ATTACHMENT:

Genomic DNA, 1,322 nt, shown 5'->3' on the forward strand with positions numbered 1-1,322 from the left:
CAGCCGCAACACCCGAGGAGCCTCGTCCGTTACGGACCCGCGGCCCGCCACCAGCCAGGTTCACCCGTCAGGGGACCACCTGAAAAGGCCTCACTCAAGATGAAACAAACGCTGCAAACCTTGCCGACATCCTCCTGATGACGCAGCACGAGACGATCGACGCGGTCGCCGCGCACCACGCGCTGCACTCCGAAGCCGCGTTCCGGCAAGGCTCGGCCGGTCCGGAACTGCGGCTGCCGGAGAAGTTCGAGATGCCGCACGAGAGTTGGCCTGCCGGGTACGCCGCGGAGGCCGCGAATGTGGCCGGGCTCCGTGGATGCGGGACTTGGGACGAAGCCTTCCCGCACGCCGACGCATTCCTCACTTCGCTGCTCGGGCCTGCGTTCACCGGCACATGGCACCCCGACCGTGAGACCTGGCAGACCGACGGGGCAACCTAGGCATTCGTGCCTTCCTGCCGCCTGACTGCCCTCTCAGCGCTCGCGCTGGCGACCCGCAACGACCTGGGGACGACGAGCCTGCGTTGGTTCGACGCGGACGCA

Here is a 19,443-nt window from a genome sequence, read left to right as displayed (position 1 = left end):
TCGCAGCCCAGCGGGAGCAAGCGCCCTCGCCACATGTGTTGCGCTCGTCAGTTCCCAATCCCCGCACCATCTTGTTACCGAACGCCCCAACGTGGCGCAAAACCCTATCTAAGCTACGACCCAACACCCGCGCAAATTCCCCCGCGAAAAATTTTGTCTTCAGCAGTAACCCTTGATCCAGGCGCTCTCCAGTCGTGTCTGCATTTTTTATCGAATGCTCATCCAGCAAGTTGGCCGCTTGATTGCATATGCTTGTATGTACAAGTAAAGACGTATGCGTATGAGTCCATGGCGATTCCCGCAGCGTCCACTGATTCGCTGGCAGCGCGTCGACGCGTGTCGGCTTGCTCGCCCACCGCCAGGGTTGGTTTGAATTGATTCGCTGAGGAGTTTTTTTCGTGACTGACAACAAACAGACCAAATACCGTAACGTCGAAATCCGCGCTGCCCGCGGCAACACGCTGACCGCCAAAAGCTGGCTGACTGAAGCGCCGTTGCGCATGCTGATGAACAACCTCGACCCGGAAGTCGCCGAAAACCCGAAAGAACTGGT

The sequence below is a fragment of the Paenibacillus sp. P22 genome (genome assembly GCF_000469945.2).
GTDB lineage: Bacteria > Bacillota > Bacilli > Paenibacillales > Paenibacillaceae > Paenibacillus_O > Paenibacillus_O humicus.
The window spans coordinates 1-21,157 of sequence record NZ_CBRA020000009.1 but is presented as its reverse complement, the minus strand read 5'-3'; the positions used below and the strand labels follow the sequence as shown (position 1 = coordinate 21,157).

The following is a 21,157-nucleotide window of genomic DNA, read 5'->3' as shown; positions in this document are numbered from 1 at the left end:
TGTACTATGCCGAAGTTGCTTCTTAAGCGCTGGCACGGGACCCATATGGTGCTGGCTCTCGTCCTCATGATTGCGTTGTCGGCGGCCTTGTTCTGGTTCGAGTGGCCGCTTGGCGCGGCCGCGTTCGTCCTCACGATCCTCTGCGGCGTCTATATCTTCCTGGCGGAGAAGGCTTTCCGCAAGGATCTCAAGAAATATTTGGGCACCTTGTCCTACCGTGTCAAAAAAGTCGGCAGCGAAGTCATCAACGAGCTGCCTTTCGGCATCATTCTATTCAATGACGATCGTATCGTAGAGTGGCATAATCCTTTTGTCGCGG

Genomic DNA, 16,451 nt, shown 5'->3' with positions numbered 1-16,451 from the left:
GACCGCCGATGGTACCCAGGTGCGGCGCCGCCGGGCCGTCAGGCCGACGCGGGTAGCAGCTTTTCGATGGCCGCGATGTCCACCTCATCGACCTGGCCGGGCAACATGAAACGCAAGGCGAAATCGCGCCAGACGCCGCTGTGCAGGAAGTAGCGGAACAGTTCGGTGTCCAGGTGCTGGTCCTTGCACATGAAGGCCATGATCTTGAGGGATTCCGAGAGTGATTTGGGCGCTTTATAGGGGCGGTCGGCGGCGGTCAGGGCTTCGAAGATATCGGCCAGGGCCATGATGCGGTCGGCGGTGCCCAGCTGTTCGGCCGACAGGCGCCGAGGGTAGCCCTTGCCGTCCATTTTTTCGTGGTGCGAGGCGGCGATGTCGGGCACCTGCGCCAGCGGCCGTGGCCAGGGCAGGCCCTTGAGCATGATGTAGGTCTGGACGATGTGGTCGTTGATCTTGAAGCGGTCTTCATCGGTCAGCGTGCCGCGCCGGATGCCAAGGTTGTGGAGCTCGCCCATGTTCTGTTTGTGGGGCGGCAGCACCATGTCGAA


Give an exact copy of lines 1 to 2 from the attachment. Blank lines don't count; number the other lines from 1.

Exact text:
Genomic DNA, 1,322 nt, shown 5'->3' on the forward strand with positions numbered 1-1,322 from the left:
CAGCCGCAACACCCGAGGAGCCTCGTCCGTTACGGACCCGCGGCCCGCCACCAGCCAGGTTCACCCGTCAGGGGACCACCTGAAAAGGCCTCACTCAAGATGAAACAAACGCTGCAAACCTTGCCGACATCCTCCTGATGACGCAGCACGAGACGATCGACGCGGTCGCCGCGCACCACGCGCTGCACTCCGAAGCCGCGTTCCGGCAAGGCTCGGCCGGTCCGGAACTGCGGCTGCCGGAGAAGTTCGAGATGCCGCACGAGAGTTGGCCTGCCGGGTACGCCGCGGAGGCCGCGAATGTGGCCGGGCTCCGTGGATGCGGGACTTGGGACGAAGCCTTCCCGCACGCCGACGCATTCCTCACTTCGCTGCTCGGGCCTGCGTTCACCGGCACATGGCACCCCGACCGTGAGACCTGGCAGACCGACGGGGCAACCTAGGCATTCGTGCCTTCCTGCCGCCTGACTGCCCTCTCAGCGCTCGCGCTGGCGACCCGCAACGACCTGGGGACGACGAGCCTGCGTTGGTTCGACGCGGACGCA